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Back in 2006 Automobili Lamborghini SpA surprized us all with a modern look of a truly classic car they made in the Sixties, a model that created the foundation of all those exotic supercars we see from Sant’Agata today … the legendary Miura.
Probably one of the most sensuous automotive designs ever, the Lamborghini Miura was built in the Sixties, this original, low slung, mid-engine V12 beauty demand a serious investment if you would like to park one in your garage, but in 2006 Lamborghini unveiled their Miura Concept, a modern look at the car that made the Raging Bull marque famous.
Unveiled at the 2006 North American International Auto Show in Detroit, the design for the Miura Concept was created by Walter de Silva, and while he did create a new concept, he remained true to the classic design that was 40 years old at that time … sadly the Miura Concept was never put into production, despite many prospective owners wanted to put down a deposit on-sight … today this one of a kind beauty has a place in the official factory museum in Sant’Agata.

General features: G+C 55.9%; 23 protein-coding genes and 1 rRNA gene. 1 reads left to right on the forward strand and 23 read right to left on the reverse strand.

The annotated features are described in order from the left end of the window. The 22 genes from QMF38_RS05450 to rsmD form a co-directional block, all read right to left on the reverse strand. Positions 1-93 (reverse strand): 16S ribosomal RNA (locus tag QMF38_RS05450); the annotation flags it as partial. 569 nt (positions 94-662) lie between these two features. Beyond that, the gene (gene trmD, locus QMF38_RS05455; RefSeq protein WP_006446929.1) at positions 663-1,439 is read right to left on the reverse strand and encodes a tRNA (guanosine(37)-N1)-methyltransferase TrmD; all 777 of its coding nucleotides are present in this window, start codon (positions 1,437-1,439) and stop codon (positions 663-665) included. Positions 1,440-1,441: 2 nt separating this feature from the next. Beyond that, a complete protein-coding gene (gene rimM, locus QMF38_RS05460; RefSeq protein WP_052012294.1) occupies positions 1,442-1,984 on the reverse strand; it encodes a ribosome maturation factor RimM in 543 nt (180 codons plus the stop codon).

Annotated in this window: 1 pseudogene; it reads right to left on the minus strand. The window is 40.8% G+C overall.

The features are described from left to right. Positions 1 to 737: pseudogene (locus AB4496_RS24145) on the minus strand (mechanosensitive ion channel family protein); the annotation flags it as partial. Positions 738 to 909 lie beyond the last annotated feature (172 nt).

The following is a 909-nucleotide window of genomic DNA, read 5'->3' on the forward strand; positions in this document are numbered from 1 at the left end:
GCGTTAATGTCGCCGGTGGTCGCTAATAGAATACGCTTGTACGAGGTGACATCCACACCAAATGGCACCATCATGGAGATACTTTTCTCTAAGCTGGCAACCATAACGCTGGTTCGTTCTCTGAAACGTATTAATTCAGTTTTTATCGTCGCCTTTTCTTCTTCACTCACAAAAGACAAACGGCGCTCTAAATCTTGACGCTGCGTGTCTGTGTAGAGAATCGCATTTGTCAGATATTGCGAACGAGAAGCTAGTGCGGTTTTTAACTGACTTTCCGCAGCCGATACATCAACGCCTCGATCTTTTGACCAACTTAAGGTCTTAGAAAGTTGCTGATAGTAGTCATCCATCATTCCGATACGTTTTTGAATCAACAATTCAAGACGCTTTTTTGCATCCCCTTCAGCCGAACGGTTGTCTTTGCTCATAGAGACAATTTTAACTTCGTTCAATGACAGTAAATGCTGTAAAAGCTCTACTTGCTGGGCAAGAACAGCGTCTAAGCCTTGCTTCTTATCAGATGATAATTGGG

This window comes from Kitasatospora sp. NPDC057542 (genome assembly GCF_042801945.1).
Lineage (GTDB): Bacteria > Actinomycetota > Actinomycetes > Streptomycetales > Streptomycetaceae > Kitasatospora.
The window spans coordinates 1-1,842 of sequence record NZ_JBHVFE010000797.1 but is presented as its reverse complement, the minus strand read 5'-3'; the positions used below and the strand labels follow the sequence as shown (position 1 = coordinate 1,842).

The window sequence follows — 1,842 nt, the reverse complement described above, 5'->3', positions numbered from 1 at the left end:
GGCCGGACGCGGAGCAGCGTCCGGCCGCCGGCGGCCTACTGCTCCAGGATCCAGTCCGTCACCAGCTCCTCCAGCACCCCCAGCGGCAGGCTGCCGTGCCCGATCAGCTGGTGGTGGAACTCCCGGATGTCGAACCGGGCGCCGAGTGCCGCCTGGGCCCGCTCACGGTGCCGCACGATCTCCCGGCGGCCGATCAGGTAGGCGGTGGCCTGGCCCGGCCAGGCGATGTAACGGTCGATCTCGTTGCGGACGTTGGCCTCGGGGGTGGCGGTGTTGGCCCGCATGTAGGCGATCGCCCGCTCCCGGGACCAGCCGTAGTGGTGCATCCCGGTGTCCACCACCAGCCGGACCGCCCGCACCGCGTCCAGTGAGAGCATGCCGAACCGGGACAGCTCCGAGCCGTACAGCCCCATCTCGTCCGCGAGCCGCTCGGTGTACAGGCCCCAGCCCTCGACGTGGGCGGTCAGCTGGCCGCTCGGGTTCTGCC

Fast forward to 2018 … freelance designer Kasim Tlibekov from Russia creates the Miura FR, his vision on how a stunningly beautiful car from the Sixties would look 50 years later … and I have to admit … he designed something really impressive.
Just look at those wide fenders up front and at the rear, together with a newly designed front bumper and a totally different rear fascia, now with stylish LED taillights … we can all clearly recognize the legendary Lamborghini Miura in this concept, but still, it has become very modern.
I sure wouldn’t mind seeing this Miura FR as a limited production special from Lamborghini, something like the Sesto Elemento for instance … put a V12 behind the seats (Kasim went for a V8 up front … I wouldn’t do that to be honest) and add a few electric motors … and we get a Miura TPI1050 for instance … Trasversale Posteriore Ibrido with a total of 1,050 hp … that would work for me.
But this is just a virtual, 3D render at the moment … but it never hurts to dream … right?